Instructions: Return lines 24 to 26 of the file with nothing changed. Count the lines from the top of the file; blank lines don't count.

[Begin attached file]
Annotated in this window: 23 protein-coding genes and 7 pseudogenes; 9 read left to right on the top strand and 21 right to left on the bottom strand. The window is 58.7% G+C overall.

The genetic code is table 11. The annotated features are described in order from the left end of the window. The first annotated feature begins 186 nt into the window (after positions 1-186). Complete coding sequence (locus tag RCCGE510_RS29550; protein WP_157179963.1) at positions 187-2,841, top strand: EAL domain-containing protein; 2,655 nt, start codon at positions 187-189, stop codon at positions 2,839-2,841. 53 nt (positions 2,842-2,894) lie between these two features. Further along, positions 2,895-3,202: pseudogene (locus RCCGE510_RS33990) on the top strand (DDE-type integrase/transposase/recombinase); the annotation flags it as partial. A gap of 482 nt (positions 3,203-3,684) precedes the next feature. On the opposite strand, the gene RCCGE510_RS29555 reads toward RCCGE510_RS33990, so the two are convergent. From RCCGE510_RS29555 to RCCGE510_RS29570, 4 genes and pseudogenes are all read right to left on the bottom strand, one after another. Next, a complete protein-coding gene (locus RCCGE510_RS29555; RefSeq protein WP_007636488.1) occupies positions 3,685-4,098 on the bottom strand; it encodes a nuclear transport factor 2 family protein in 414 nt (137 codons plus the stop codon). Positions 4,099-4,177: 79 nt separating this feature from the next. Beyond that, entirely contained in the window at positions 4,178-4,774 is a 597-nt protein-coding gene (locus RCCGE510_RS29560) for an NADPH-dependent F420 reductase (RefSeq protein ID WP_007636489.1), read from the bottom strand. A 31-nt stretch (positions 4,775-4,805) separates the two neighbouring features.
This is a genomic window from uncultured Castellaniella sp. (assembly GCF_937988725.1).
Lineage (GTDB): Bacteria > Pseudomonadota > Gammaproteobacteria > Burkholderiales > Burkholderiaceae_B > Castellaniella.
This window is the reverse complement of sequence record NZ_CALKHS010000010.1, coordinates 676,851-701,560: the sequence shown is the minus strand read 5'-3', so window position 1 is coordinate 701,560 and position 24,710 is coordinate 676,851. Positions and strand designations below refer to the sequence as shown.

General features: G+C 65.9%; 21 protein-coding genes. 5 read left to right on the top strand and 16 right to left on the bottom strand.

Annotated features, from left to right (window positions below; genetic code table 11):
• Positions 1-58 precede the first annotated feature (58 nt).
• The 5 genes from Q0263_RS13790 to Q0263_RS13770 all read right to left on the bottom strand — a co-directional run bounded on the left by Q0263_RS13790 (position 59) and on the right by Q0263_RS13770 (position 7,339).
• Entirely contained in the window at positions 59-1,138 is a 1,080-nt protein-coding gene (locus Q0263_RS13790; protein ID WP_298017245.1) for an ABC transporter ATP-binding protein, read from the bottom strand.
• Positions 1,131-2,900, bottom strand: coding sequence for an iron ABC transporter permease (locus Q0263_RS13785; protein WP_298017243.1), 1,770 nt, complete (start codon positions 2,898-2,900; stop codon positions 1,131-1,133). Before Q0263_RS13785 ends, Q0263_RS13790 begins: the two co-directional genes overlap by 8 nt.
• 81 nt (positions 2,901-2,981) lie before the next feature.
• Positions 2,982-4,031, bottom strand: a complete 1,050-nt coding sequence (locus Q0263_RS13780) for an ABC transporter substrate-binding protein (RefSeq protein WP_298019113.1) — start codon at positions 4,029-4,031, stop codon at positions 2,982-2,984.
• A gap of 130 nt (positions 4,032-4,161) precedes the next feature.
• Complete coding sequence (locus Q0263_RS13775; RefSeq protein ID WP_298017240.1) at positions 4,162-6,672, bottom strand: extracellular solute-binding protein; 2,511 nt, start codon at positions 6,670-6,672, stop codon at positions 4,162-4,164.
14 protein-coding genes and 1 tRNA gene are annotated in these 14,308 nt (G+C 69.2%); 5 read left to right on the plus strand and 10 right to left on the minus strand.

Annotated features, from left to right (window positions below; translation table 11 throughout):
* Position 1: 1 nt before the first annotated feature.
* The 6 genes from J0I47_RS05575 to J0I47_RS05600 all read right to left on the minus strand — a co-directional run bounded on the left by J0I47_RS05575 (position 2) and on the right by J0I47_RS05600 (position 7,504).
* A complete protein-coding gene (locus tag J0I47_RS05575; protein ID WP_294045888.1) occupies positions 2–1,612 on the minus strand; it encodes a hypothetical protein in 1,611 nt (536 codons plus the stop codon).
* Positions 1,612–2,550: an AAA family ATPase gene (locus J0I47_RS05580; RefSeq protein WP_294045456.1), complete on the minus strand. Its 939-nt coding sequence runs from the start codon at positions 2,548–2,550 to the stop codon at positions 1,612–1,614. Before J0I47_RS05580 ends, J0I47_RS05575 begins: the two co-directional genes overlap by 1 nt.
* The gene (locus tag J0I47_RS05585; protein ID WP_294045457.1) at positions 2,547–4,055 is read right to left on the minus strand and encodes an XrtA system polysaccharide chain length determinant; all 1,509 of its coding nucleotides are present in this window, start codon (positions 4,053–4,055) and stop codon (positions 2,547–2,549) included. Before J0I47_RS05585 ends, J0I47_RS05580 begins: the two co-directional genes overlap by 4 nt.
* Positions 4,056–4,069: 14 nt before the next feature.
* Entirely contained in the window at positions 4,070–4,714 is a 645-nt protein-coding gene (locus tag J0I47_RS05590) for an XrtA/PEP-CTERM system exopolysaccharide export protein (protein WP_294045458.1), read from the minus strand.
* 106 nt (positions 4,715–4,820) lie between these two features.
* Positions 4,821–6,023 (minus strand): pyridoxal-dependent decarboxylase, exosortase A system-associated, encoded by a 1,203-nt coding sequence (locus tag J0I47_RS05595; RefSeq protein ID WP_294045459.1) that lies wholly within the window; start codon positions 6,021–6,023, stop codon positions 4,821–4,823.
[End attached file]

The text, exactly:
* Entirely contained in the window at positions 4,070–4,714 is a 645-nt protein-coding gene (locus tag J0I47_RS05590) for an XrtA/PEP-CTERM system exopolysaccharide export protein (protein WP_294045458.1), read from the minus strand.
* 106 nt (positions 4,715–4,820) lie between these two features.
* Positions 4,821–6,023 (minus strand): pyridoxal-dependent decarboxylase, exosortase A system-associated, encoded by a 1,203-nt coding sequence (locus tag J0I47_RS05595; RefSeq protein ID WP_294045459.1) that lies wholly within the window; start codon positions 6,021–6,023, stop codon positions 4,821–4,823.